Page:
|CURLAND, R. - University Of Minnesota|
|MAINELLO, A. - Pennsylvania State University|
|PERRY, K. - Cornell University|
|HAO, J. - University Of Maine|
|CHARKOWSKI, A. - Colorado State University|
|BULL, C. - Pennsylvania State University|
|MCNALLY, R. - University Of Minnesota|
|JOHNSON, S. - University Of Maine Cooperative Extension|
|ROSENZWEIG, N. - University Of Michigan|
|SECOR, G. - University Of North Dakota|
|Larkin, Robert - Bob|
|GUGINO, B. - University Of Pennsylvania|
|ISHIMARU, C. - University Of Minnesota|
Submitted to: Microorganisms
Publication Type: Peer Reviewed Journal
Publication Acceptance Date: 8/11/2021
Publication Date: 8/14/2021
Citation: Curland, R.D., Mainello, A., Perry, K.L., Hao, J., Charkowski, A.O., Bull, C.T., Mcnally, R.R., Johnson, S.B., Rosenzweig, N., Secor, G.A., Larkin, R.P., Gugino, B.K., Ishimaru, C.A. 2021. Species of Dickeya and Pectobacterium isolated in 2015-2016 from potatoes with soft rot disease in Northeastern and North Central United States. Microorganisms. https://doi.org/10.3390/microorganisms9081733.
Interpretive Summary: A major outbreak of a serious and damaging disease of potato plants, known as blackleg and soft rot of potato, caused primarily by the bacterial species of Dickeya and Pectobacterium has resulted in significant economic losses in the Northeastern and North Central United States since 2015. In order to understand and clarify the extent and genetic diversity of soft rot pathogens present in the U.S. at this time, a phylogenetic study consisting of 121 pectolytic soft rot bacteria isolated from potato in those regions between 2015 and 2016, with 27 type strains of Dickeya and Pectobacterium species, and 47 historic reference strains was conducted. Advanced molecular techniques based on multi-locus sequence alignments were used to provide a thorough analysis of genetic characterization and variability. Strains from the 2015-2016 collection clustered with type strains of several different known Dickeya and Pectobacterium species. Genetic diversity within strains of the predominant species, D. dianthicola, from 2015-2016 was low, with one sequence type (ST1) identified in 17/19 strains. Pectobacterium parmentieri was more diverse with ten sequence types detected among 37 of the 2015-2016 strains. This research confirmed that soft rot diseases of potato in the U.S. are caused by multiple species of Dickeya and Pectobacterium with varying genetic diversity. This study is useful for researchers to aid in monitoring future shifts in potato soft rot pathogens and can be useful in developing control strategies and mitigating disease losses.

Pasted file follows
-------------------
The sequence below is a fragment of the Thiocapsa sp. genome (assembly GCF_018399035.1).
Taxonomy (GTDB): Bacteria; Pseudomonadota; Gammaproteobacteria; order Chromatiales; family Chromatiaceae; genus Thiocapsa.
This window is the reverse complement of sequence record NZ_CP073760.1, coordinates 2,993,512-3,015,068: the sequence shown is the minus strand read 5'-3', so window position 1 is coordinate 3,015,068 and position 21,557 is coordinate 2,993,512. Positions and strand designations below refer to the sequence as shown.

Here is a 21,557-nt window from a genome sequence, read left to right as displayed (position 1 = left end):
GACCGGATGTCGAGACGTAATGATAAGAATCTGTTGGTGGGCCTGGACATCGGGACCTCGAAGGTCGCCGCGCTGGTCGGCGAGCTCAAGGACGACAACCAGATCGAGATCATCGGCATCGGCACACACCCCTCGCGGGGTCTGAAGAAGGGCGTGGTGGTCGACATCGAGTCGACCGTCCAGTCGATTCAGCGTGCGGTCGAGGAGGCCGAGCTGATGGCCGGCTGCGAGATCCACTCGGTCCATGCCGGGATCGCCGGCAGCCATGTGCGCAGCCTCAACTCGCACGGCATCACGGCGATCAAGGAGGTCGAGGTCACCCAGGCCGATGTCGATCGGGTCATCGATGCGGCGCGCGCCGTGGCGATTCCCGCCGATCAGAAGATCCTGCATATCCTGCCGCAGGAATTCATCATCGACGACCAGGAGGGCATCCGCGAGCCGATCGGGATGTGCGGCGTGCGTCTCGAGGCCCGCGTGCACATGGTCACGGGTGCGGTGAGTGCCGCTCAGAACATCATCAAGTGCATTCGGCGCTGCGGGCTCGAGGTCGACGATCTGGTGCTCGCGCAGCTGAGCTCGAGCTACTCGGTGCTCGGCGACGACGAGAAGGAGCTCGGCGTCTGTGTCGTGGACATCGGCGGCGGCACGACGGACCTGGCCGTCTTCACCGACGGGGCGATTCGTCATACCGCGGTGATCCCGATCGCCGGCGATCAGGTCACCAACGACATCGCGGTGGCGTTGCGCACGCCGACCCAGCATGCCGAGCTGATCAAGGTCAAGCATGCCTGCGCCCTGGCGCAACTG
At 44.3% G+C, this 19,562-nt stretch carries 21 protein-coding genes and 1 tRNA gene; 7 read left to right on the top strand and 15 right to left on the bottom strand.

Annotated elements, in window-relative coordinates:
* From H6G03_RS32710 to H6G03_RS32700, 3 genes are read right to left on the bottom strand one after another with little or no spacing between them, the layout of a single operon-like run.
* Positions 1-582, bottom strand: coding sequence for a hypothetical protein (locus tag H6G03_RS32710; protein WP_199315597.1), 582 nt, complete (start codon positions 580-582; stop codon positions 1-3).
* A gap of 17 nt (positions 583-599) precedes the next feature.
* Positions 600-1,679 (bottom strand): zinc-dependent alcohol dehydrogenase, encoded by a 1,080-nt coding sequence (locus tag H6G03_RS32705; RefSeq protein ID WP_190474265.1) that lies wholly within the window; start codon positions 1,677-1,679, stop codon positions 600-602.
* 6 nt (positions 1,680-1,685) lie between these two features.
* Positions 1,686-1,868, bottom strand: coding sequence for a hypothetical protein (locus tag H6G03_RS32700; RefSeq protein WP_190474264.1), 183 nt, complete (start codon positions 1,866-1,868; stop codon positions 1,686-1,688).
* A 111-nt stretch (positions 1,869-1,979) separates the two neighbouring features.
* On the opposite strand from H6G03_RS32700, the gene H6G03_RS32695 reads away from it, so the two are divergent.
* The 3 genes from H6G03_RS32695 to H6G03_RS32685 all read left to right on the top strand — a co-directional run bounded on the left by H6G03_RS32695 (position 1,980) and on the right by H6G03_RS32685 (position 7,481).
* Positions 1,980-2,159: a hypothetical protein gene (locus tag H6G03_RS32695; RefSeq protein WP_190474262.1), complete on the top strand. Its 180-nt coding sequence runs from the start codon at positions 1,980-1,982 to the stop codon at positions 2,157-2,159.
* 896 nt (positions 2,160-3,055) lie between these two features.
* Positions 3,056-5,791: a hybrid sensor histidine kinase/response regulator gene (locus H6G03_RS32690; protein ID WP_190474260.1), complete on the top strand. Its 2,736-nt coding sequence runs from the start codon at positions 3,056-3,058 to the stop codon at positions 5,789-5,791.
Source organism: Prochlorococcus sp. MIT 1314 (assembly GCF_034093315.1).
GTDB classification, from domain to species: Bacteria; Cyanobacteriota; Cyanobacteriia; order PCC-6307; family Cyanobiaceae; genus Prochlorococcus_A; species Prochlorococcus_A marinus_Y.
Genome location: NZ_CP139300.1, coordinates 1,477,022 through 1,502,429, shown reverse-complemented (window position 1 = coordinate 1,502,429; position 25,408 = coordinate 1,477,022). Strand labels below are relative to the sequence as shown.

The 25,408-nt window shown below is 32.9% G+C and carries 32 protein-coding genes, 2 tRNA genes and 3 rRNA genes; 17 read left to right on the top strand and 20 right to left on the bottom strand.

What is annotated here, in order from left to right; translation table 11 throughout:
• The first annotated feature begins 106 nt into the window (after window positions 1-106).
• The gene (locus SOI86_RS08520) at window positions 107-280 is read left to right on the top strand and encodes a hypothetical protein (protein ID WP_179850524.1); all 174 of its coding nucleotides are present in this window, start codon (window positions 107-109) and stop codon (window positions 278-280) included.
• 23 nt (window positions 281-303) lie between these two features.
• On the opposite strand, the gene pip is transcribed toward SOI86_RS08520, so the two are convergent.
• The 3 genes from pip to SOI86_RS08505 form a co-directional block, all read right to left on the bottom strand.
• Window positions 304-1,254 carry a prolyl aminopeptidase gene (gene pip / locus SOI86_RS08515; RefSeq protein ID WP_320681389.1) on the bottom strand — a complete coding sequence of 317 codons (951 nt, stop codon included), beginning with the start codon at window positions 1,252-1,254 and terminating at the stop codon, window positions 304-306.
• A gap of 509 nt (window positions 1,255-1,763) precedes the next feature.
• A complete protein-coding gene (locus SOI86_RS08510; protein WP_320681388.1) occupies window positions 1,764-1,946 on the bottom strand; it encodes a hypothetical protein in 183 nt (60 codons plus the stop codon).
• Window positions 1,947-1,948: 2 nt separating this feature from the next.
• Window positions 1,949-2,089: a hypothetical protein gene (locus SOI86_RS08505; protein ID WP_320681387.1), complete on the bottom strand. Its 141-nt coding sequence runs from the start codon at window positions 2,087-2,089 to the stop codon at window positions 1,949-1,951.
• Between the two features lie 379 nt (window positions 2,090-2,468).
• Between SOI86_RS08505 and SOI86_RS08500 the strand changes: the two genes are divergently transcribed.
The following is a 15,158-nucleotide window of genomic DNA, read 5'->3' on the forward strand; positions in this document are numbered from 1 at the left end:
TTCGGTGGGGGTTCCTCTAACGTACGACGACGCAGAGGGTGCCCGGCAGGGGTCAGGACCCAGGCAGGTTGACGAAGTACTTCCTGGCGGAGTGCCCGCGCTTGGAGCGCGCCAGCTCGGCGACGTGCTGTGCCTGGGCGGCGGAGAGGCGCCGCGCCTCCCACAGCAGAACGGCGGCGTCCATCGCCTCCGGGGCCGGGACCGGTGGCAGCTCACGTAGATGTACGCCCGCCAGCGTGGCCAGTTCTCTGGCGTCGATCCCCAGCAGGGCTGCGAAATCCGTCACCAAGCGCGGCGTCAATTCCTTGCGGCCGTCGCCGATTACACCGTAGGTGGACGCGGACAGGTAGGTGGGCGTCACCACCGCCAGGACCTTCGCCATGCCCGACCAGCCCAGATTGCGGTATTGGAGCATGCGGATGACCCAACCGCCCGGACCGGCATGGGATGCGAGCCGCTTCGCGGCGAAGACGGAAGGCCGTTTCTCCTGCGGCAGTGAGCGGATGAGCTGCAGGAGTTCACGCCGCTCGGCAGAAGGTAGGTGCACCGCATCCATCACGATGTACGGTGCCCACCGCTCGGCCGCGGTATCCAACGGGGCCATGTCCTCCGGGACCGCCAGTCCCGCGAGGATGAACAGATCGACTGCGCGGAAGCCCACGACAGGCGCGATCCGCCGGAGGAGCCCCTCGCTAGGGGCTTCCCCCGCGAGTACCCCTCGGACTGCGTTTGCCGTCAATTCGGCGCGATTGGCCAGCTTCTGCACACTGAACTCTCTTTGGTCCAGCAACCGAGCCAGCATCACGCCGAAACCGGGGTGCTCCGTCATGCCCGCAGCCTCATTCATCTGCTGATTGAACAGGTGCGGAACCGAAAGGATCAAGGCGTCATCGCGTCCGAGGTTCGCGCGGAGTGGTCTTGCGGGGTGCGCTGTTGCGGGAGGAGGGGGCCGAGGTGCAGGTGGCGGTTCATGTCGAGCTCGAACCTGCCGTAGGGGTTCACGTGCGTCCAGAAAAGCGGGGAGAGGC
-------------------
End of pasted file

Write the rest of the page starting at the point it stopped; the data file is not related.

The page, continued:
Technical Abstract: Multiple species of Pectobacterium and Dickeya cause soft rot diseases during production and storage of potatoes. Significant losses from blackleg and non-emergence diseases in commercial and seed potato production occurred in the past decade in Northeastern and North Central United States. A phylogenetic study consisting of 121 pectolytic soft rot bacteria isolated from potato in those regions between 2015 and 2016, with 27 type strains of Dickeya and Pectobacterium species, and 47 historic reference strains was conducted to clarify the soft rot agents present at that time in the U.S. Phylogenetic trees constructed based on multilocus sequence alignments of concatenated dnaJ, dnaX and gyrB fragments revealed strains from the 2015-2016 collection clustered with type strains of D. chrysanthemi, D. dianthicola, D. dadantii, P. atrosepticum, P. brasiliense, P. carotovorum, P. parmentieri, P. polaris, P. punjabense, and P. versatile. Genetic diversity within D. dianthicola strains from 2015-2016 was low, with one sequence type (ST1) identified in 17/19 strains. Pectobacterium parmentieri was more diverse with ten sequence types detected among 37 of the 2015-2016 strains. This study can aid in monitoring future shifts in potato soft rot pathogens within the U.S. and inform strategies for disease management.